In the United States, coronary artery disease (CAD) due to atherosclerosis, is the most common risk factor for cardiac arrest and sudden cardiac death.3 Risk factors for its development include age over 45, male gender, family history of coronary artery disease, smoking, high blood pressure, high blood cholesterol, obesity, physical inactivity, and diabetes.4,5 The victim had five of these risk factors and was diagnosed with CAD in 1991.
To reduce the risk of heart attacks, sudden cardiac arrest and other medical conditions among fire fighters, the NFPA has developed the NFPA 1582 guideline entitled Comprehensive Occupational Medicine Program for Fire Departments.6 NFPA 1582 recommends a thorough medical examination to be performed on all members. This standard includes a recommendation that fire fighters with two or more risk factors for CAD (family history of premature [less than age 60] cardiac event, hypertension, diabetes mellitus, hypercholesterolemia [total cholesterol greater than 240 mg/dL or HDL cholesterol less than 35 mg/dL], and cigarette smoking) be screened for obstructive CAD by an EST.6 These recommendations are similar to those of the American College of Cardiology/American Heart Association (ACC/AHA).7 Unfortunately, this Fire Department does not currently offer EST or any other periodic physical evaluations to fire fighters.
If the Fire Fighter had been examined by a physician familiar with NFPA 1582, he probably would have been precluded from duty as a firefighter. The NFPA 1582 2000 edition8, under which the fire fighter would have been examined, has different standards than the NFPA 1582 2003 edition. According to the 2000 edition, the deceased had one category A condition (a medical condition that WOULD preclude a person from performing as a member in a training or emergency operational environment by presenting a significant risk to the safety and health of the person or others). The deceased one category A condition was CHF as diagnosed by his reduced ejection fraction on echocardiogram in 1999.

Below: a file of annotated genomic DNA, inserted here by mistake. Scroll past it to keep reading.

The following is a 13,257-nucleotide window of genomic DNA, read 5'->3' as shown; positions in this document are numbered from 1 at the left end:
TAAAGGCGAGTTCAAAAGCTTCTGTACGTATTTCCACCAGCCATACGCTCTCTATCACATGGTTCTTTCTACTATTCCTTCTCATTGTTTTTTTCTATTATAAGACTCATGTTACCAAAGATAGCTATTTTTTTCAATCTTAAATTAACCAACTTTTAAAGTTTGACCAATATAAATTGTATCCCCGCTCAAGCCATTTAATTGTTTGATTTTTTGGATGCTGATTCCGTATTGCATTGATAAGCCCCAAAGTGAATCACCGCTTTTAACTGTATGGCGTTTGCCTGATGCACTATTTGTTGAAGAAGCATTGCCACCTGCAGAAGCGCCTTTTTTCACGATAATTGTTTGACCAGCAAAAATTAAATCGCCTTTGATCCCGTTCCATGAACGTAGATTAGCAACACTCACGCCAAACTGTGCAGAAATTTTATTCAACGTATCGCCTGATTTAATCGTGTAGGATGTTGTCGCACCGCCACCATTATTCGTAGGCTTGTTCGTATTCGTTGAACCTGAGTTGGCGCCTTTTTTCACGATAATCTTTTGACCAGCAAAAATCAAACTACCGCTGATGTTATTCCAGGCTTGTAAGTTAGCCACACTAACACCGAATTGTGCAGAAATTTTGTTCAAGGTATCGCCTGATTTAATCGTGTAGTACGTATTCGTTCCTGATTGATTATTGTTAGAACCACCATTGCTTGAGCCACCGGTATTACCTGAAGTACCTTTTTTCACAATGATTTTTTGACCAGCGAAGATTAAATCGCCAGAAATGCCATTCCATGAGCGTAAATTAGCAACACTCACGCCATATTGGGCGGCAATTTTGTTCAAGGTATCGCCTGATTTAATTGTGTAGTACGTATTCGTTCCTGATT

The victim also had, according to this standard, three category B disorders (a medical condition that, based on its severity or degree, COULD preclude a person from performing as a member in a training or emergency operational environment by presenting a significant risk to the safety and health of the person or others). According to NFPA 1582, all three of his category B conditions would preclude work as a fire fighter due to their severity. These conditions were: 1) history of myocardial infarction with known severe CAD and a lack of exercise stress test data, 2) left bundle branch block because of lack of exercise stress test data, and 3) moderate mitral valve regurgitation because of an abnormal left ventricular function. A physician following the NFPA 1582 guidelines would have precluded the fire fighter from active duty, which may have prevented his sudden cardiac death at that time.
The following recommendations address health and safety generally. This list includes some preventive measures that have been recommended by other agencies to reduce the risk of on-the-job heart attacks and sudden cardiac arrest among fire fighters. These recommendations have not been evaluated by NIOSH, but they represent published research or consensus votes of technical committees of the NFPA or fire service labor/management groups.
Recommendation #1: Conduct periodic medical evaluations to determine a fire fighter’s medical ability to perform duties without presenting a significant risk to the safety and health of themselves or others.
The purpose of periodic medical evaluations is to ensure that fire fighters have the ability to perform duties without presenting a significant risk to the safety and health of themselves or others. Guidance regarding the content and scheduling of periodic medical examinations for fire fighters can be found in NFPA 1582, 2003 edition.6 In addition, NFPA 1582 also provides guidance on medical requirements for persons performing fire fighting tasks.